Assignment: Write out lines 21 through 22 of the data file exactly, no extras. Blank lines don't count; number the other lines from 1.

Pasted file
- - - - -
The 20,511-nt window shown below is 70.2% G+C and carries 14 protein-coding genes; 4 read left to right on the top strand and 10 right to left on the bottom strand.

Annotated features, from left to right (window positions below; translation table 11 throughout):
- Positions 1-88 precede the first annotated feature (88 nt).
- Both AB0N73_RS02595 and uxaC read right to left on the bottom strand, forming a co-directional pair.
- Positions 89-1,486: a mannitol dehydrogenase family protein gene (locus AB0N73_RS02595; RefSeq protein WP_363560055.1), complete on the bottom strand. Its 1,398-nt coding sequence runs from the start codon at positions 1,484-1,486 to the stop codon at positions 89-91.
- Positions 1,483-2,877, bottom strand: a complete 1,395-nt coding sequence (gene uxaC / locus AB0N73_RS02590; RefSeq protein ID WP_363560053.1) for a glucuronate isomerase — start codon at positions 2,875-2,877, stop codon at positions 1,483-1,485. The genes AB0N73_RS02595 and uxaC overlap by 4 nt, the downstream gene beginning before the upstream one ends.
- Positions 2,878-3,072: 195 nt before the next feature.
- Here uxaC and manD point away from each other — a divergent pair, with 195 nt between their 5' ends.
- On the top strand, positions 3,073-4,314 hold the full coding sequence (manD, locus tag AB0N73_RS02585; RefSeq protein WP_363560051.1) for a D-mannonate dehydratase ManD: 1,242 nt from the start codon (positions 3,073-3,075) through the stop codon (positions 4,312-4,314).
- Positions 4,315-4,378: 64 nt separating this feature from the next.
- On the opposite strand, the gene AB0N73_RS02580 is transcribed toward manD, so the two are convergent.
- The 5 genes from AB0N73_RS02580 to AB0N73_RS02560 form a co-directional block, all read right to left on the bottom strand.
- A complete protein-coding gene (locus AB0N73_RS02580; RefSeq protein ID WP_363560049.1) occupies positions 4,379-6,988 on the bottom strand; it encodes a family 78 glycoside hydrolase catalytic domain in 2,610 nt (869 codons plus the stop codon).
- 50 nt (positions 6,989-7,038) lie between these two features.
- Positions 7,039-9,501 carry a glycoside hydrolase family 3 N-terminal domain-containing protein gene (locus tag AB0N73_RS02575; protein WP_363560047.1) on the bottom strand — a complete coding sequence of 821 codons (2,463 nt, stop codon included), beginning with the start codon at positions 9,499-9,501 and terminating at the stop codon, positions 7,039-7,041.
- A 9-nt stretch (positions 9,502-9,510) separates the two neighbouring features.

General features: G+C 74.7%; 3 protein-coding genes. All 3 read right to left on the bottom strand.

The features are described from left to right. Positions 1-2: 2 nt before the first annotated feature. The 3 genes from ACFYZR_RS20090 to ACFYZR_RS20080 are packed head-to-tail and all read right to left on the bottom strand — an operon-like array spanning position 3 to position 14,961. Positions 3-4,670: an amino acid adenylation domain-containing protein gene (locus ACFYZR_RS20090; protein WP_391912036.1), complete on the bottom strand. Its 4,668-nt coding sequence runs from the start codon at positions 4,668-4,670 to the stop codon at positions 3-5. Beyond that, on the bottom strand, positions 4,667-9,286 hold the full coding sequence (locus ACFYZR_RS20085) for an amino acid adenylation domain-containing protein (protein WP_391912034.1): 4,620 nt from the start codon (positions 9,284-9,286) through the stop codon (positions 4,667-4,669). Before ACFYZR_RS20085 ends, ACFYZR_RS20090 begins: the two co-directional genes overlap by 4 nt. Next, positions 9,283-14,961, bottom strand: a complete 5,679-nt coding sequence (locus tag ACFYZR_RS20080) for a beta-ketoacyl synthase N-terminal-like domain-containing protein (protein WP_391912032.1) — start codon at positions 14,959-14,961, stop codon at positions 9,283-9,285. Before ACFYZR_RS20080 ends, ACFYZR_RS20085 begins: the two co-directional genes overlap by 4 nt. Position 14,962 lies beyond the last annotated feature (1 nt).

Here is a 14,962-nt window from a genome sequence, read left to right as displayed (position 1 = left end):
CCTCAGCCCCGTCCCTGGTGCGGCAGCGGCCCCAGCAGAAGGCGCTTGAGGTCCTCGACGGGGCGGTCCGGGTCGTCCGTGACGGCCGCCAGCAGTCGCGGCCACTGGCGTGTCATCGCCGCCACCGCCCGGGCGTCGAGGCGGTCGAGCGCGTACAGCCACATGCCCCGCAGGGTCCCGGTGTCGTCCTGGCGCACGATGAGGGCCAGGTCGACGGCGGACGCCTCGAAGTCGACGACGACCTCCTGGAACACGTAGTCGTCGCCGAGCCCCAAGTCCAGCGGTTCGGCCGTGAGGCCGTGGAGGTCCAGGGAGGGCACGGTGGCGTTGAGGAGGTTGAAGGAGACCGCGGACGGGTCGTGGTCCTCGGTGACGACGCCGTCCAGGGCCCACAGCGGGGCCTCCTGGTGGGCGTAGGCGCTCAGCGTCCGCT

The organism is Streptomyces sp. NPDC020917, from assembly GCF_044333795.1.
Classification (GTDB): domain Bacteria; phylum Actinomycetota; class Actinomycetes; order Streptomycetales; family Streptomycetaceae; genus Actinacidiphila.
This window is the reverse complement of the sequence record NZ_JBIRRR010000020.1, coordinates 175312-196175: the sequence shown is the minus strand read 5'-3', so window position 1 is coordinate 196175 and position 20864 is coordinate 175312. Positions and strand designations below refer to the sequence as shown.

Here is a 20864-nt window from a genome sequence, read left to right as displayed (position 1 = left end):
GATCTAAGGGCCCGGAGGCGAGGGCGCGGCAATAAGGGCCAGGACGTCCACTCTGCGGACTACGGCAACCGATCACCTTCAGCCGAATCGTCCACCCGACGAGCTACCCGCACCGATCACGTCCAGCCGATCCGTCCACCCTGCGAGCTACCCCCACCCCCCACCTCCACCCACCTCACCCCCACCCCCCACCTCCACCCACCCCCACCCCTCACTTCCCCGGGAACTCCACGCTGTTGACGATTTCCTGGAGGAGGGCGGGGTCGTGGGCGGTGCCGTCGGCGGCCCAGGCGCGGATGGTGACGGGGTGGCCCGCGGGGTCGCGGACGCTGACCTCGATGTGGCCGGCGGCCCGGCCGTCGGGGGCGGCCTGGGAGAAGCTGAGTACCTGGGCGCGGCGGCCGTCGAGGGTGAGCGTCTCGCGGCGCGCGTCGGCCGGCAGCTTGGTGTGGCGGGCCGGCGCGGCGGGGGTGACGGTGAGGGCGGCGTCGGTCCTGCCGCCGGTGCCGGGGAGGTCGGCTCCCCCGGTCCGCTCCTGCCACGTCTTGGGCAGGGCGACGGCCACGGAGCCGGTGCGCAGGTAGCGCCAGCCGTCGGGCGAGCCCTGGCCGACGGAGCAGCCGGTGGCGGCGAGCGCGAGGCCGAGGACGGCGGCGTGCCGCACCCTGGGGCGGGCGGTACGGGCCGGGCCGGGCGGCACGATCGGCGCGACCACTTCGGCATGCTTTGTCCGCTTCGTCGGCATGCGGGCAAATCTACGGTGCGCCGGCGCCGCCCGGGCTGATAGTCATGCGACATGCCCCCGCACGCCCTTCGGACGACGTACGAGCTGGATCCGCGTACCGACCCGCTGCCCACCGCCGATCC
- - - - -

The organism is Streptomyces sp. NPDC020917, from assembly GCF_044333795.1.
Classification (GTDB): domain Bacteria; phylum Actinomycetota; class Actinomycetes; order Streptomycetales; family Streptomycetaceae; genus Actinacidiphila.